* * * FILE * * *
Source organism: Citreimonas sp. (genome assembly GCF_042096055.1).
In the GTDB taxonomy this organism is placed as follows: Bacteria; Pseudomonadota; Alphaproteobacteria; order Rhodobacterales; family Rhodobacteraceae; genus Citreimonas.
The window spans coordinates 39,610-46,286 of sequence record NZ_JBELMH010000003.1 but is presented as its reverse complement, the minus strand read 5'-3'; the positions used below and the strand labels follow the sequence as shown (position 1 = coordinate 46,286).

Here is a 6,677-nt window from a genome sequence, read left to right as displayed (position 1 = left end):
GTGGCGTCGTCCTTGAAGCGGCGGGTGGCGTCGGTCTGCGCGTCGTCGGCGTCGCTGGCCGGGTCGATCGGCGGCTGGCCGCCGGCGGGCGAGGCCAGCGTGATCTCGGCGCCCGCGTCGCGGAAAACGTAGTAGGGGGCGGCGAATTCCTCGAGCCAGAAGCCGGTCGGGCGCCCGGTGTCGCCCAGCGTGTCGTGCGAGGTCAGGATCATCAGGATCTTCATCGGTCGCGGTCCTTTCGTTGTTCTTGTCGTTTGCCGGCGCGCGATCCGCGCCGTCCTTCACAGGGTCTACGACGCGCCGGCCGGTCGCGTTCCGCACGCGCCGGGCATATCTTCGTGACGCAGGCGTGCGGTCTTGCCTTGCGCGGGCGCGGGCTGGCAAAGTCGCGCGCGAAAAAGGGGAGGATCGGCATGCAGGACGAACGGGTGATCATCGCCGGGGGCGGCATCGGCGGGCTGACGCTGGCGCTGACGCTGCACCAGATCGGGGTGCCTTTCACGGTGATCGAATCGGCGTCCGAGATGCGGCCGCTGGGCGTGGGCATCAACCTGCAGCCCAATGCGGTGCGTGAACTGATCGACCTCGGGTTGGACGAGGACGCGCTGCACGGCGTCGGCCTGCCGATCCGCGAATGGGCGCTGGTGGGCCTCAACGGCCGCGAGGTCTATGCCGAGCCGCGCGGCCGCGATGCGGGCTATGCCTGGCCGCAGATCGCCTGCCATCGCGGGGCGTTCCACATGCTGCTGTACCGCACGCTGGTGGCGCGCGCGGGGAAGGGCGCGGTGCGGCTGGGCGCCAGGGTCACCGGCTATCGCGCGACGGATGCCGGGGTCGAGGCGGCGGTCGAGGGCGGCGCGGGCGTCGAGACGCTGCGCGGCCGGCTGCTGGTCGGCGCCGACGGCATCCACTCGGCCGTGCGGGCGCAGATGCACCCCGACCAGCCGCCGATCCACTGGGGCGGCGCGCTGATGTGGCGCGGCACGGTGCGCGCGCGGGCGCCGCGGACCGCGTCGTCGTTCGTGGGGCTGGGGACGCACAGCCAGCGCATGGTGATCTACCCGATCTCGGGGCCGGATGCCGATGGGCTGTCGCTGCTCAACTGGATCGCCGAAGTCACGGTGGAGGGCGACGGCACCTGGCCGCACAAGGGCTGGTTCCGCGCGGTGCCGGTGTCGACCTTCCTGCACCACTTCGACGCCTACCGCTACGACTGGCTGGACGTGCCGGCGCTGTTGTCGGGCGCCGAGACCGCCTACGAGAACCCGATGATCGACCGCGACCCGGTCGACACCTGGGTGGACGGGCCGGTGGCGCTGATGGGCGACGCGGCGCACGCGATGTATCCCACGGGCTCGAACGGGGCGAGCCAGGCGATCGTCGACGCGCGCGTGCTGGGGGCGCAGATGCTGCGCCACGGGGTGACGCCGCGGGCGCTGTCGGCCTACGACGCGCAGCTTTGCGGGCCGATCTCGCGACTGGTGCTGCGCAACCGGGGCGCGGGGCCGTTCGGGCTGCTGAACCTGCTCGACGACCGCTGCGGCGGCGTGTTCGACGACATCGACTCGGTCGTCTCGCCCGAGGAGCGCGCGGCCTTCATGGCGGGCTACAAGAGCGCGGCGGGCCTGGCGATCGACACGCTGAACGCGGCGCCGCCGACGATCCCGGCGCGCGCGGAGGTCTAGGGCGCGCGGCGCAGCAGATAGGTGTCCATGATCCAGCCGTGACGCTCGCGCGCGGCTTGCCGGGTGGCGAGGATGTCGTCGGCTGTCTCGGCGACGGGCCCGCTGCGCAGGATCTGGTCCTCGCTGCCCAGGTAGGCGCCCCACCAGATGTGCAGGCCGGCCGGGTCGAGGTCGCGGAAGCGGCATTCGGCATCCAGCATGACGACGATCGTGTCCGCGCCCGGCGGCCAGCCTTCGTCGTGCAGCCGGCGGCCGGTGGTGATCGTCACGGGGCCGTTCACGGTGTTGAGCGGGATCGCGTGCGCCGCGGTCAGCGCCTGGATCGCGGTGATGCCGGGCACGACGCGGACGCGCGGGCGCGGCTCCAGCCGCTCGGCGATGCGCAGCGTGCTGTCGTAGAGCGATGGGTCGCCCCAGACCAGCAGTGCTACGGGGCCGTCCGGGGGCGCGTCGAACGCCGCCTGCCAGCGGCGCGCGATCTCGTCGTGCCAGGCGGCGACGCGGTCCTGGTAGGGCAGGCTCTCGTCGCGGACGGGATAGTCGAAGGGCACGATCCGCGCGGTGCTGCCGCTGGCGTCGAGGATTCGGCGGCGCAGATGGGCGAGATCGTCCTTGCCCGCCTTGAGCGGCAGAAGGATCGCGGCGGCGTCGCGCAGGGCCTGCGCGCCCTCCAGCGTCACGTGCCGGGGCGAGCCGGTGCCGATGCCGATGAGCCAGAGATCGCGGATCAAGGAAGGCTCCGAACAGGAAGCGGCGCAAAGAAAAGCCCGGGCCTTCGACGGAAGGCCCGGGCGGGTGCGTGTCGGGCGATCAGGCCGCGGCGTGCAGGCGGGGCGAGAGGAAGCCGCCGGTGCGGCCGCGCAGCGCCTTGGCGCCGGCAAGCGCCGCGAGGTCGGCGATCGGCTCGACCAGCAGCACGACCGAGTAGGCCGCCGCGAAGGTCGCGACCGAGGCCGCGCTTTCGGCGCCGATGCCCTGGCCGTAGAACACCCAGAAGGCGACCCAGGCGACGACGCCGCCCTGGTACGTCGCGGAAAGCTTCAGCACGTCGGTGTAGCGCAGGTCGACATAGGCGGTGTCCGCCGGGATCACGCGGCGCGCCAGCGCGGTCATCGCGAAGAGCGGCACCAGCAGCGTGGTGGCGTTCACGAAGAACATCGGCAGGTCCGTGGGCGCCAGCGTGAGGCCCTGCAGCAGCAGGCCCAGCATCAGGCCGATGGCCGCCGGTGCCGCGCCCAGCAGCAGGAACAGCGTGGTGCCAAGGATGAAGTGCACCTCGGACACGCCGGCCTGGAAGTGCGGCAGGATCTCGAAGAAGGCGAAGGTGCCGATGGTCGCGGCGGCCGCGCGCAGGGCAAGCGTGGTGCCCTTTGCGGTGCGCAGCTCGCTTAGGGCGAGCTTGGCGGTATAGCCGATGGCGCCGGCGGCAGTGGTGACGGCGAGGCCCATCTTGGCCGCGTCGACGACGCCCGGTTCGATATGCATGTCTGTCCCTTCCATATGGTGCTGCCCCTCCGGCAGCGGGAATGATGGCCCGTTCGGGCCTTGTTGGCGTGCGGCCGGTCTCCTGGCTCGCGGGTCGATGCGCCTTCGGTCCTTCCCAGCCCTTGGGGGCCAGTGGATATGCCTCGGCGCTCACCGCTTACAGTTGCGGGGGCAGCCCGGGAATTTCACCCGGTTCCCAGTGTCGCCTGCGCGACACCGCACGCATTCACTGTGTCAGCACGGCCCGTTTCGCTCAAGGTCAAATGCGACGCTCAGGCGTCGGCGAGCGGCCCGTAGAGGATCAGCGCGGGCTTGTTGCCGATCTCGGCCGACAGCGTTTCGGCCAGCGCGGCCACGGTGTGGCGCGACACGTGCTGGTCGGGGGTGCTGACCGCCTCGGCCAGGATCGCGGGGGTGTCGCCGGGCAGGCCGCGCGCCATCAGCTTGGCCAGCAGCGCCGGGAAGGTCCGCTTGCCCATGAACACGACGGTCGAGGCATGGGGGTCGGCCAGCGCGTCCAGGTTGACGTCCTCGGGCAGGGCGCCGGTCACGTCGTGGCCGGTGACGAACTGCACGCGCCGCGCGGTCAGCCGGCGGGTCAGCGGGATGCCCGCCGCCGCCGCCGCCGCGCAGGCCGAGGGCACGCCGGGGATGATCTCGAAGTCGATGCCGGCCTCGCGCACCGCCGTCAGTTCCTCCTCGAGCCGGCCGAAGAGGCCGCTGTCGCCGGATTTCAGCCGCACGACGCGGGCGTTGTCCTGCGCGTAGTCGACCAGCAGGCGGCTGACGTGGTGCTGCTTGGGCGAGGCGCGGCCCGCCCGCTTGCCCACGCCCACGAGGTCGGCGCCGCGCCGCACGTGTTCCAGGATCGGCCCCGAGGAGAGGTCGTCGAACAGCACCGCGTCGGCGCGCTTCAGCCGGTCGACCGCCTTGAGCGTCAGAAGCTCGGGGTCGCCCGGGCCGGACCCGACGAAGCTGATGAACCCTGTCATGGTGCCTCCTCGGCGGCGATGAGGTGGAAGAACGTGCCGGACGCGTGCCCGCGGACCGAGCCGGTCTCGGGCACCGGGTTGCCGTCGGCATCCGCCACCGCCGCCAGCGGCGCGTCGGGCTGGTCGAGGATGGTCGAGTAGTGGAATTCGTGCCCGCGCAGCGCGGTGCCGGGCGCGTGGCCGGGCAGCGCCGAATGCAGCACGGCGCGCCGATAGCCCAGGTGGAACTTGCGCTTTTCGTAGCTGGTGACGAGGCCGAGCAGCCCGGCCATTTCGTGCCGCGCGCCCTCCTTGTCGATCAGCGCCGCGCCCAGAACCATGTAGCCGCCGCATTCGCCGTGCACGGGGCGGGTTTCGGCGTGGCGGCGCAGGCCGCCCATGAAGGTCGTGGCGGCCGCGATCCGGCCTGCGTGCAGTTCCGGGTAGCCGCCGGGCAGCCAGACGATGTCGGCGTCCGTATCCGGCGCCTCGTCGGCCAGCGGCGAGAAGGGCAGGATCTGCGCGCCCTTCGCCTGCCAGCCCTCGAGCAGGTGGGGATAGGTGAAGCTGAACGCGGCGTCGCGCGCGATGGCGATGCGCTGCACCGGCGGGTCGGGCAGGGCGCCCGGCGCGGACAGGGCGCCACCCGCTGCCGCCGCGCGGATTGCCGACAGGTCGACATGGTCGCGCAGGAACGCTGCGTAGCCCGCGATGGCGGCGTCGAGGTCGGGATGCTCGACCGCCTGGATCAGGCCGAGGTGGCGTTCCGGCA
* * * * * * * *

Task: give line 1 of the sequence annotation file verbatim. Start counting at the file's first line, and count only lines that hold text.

Source organism: Citreimonas sp. (genome assembly GCF_042096055.1).